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Human kindness isn’t dead. And Leon Logothetis will prove it.

Feel-good travel shows are not my usual Netflix binge. And after Eat, Pray, Love I was all set on watching wealthy white people find their zen. So it was with a little hesitancy that I watched The Kindness Diaries.

Leon Logothetis is a British ex-broker traveling the world via motorbike—penniless and friendless. Each day is a new city and a new challenge: find generous humans to house him for the night. As you might expect, Logothetis sleeps in his sidecar a fair amount. But more times than is believable in today’s political climate, people actually take in the chatty, road-worn, Londoner. And they do so happily without expecting anything in return.

A few episodes in and The Kindness Diaries had me hooked; it turns out after months of real and “fake” news covering our worst deeds, my faith in human kindness was low. I needed to see people behaving kindly. In fact, the word “kindness” is what got me to pause on Logothetis’ diaries in the first place.

We’ve lost that kindness feeling

Call me a Debbie Downer, but I’m not the only one who thought kindness was dead. A survey conducted by Kindness USA shows that over half of Americans feel kindness has deteriorated in the last decade. And only 25 percent think that their fellow citizens are kind people. Our perception of politicians and business leaders is even worse, with only five percent of people identifying political and corporate leaders as kind. Basically, there is a widespread belief that kindness is a thing of the past.

That’s where Logothetis aims to prove me, and the rest of us kindness doubters wrong. He knows that kindness isn’t dead and he won’t rest until the truth is known.

Logothetis’ advice is simple: connect with strangers, trust your intuition, We caught up about all this via Skype while he was in his Los Angeles home.

“I was giving a speech,” Logothetis recounted to me, “and a nine-year-old girl came up to me at the end, and she goes, ‘Mr. Leon.’ I'm like, ‘Yes?’ And then she said, ‘Kindness is not rocket science.’ I was like, ‘You're absolutely right...now go tell your friends.’” [Laughs]

Kindness is not rocket science.

If kindness is such a simple concept, why do you think it’s hard for us to practice right now?

For hundreds of thousands of years, what kept us alive was our connection with other people. Now, we are in a situation, [Holds up his mobile phone] many of us in the western world, where we don't need other people to stay alive. Unfortunately, we’ve turned that into, "We don't need other people to be happy," but we do.

OK, so what convinced you that trust and kindness weren’t dead? What made you want to spend your life searching for moments of humanity?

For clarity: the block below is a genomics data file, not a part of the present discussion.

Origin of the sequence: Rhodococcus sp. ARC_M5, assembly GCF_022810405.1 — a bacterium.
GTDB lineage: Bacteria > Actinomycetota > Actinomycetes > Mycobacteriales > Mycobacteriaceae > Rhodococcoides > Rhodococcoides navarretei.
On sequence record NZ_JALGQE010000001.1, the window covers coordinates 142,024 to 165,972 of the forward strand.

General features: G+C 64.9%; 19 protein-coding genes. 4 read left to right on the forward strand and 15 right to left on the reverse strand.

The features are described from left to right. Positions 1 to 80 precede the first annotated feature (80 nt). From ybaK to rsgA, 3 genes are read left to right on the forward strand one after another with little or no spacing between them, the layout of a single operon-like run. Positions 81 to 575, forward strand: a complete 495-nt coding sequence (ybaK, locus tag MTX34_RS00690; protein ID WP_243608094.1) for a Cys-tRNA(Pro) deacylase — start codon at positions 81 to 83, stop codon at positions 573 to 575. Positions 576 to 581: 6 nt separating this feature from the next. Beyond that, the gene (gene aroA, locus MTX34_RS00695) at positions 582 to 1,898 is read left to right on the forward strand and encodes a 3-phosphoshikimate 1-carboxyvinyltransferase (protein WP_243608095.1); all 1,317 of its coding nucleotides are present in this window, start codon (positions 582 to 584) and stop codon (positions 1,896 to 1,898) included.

The only way to live a happy life is to be connected to other people. If you have no trust, and you have no connection, it is inevitable that you will be unhappy. I was fed up with being unhappy, so I sought out connectivity with other human beings.

Yesterday, and I was not in a particularly good head space, but I decided to get on my bike and ride around the beach. I ended up meeting a guy that I knew. We sat and we chatted and a few other people came. Just that process of community made me feel better. That's really what it's all about: the sense of connectivity.

That’s what forced me out of the hole as a young man, the pain of being disconnected. I didn’t want to feel that way anymore.

Say I’m someone who is in a hole, feeling disconnected, what do you want to tell them?

It's okay to not be okay. The way to be okay is to connect with another human being.

What are some surprising kindnesses that you found on your travels? Something that really made your heart melt?

The main one on my journey with The Kindness Diaries was Tony, the homeless guy that let me stay with him. In many ways, he was an exact opposite mirror of me. I had everything on the outside, but nothing on the inside. He had nothing on the outside, but everything on the inside. It was a wake up call. It was a beautiful moment. This chap taught me that true wealth was not in our wallets, but in our hearts. My night with him is an example of real trust. I remember the next morning after I left him, I started to think to myself, I was like, "Leon, you were asleep for like six, seven hours, on the streets of Pittsburgh with a stranger." There were no cameras. The cameras had left, and it was just me and him.

Yeah, it takes a lot of trust on both parts to rely on a stranger. What is your secret there?

Use your intuition. Your intuition will tell you if someone can be trusted Of course, sometimes you get it wrong, but use your intuition.

If someone comes up to you and says, "Hey, come to this dark alley," you’re going to be like, "No thank you. I'm not going to come down to this dark alley with you." [Laughs] But there are so many people that go down not literal but figurative dark alleys with people that they shouldn't. They're not listening to their intuition. Trust your intuition.

Another thing to remember is: don't draw everyone with the same brush. In the show, you’ll see that not everyone is kind. But that doesn’t mean that everyone is mean.

Let’s get real about trusting your intuition to keep you safe. Do you think that what you do, staying with random strangers would have been as possible if you were a woman?